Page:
In Search of Britannia

British Library/Bridgeman Images
Scottish knights laying siege to an English castle in the border country; from Jean Froissart’s Chronicles of France and England, fourteenth century

Nearly eight hundred years ago, the kings of England and Scotland decided to work out where their kingdoms began and ended. So they sent six knights from each nation on a “perambulation” from the North Sea to the Solway Firth to demarcate the Anglo-Scottish border. The knights couldn’t agree on where it ran. So the kings tried again by sending twenty-four knights (twelve each), and when they too quarreled, forty-eight knights. But the Scots kept protesting that the English idea of the border was a thieving landgrab and grew threatening. At this, King Henry III of England gave up and in 1246 declared his own border unilaterally.

That left several matters unsettled. One of them was a patch of land in the west, a place of hills, bogs, and fierce little rivers running down to the Solway Firth. For “time out of mind,” this patch had been accepted as a common space: a sliver of territory only thirteen miles long, exclusive to neither Scotland nor England but used by border people of both nations to pasture their herds.

This was “the Debatable Land,” a term that—according to Graham Robb—did not imply “contestable” but came from the old word “batable,” describing an ownerless area left fallow for fattening cattle. Over time, the patch developed its own informal laws. Its users came together on truce days to settle disputes at the Lochmaben Stone, a megalith that still stands in a muddy field near the Solway shore. “Maban” is held to refer to the Celtic god Maponus, honored by Roman soldiers stationed in northern Britain, but the stone is several thousand years older than the cult.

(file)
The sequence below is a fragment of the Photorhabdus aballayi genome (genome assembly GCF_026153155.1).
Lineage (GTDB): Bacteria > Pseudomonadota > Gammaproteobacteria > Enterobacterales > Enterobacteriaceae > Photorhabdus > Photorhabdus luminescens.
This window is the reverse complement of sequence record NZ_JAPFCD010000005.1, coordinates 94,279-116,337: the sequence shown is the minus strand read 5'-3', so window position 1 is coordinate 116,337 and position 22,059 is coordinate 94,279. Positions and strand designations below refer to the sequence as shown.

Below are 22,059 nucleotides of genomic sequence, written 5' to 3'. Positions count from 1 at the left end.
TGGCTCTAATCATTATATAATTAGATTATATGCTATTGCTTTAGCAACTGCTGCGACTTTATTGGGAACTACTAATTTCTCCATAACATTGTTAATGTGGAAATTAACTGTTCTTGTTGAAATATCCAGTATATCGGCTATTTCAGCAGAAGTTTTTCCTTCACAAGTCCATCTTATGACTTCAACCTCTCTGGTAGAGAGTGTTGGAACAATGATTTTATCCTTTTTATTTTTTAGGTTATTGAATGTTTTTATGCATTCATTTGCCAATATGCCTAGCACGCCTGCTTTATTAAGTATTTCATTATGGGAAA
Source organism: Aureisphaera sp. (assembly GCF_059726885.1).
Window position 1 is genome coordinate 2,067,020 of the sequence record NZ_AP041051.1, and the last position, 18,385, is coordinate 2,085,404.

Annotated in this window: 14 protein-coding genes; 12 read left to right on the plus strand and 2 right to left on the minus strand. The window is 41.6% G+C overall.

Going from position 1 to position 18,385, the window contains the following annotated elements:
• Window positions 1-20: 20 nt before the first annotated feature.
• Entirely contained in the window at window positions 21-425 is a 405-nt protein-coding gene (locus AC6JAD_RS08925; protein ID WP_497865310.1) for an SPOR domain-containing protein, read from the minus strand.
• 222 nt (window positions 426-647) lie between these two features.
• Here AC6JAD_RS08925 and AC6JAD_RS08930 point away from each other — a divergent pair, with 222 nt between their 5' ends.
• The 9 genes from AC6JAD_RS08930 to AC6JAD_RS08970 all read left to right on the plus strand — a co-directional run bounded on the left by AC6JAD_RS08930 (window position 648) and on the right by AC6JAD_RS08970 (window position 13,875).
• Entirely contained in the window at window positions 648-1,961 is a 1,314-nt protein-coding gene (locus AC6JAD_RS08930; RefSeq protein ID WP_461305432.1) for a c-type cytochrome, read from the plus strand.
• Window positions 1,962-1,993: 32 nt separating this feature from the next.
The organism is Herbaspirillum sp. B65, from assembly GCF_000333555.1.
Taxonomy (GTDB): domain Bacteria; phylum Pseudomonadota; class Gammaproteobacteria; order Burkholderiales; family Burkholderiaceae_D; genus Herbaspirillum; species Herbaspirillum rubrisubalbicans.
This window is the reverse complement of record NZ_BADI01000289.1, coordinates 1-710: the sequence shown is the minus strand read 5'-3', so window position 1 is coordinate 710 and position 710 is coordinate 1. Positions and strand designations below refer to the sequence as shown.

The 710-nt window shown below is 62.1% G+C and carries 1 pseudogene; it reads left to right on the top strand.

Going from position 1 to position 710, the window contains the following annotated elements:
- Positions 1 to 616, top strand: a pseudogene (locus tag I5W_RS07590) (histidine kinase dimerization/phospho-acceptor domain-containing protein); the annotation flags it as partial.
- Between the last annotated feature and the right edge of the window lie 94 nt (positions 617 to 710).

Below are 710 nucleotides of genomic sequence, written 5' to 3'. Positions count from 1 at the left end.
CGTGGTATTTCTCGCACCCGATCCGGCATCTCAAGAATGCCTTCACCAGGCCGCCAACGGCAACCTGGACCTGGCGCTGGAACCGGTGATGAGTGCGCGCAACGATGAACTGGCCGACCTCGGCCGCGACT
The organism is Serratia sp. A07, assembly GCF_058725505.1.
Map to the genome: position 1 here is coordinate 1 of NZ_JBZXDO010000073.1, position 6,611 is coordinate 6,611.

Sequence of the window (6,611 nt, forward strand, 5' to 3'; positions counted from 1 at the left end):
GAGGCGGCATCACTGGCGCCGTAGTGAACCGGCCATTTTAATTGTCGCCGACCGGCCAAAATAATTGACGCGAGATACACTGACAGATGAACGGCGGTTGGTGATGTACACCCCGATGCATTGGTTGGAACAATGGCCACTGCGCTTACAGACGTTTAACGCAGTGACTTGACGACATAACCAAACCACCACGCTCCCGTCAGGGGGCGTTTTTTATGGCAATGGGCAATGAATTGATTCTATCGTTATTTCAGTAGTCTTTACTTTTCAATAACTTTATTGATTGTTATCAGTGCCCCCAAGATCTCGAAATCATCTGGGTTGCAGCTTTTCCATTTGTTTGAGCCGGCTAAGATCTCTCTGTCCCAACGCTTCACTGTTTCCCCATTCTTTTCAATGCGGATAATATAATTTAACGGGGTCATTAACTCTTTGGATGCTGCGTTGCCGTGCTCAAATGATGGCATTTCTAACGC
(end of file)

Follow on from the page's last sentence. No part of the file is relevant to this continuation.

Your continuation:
All a fond antiquarian mumble? Far from it! Britain, for the first time in many years, is now racked by squabbles about “open” borders. Does Brexit mean that the Irish border between the Republic and the six “British” counties of the north must become a full customs and immigration barrier, complete with chain-link fences and officers searching trucks and passengers—one of the European Union’s external frontiers, in fact? Must these almost unmarked crossings be walled off and gated, to the ruin of ordinary people living on either side? Or could there be a “debatable” border zone of compromise? Across the Irish Sea, Robb is flinching at the probability that, sooner or later, Scotland will choose independence and rejoin the EU. That could replace the invisible demarcation line between Scotland and England with another hard frontier, as the English government would build walls and fences to keep out illegal immigrants from Europe.

This is why, as British, Irish, and European policymakers frantically research “porous borders,” the Debatable Land surges back out of history. Of course all frontiers were porous once,…


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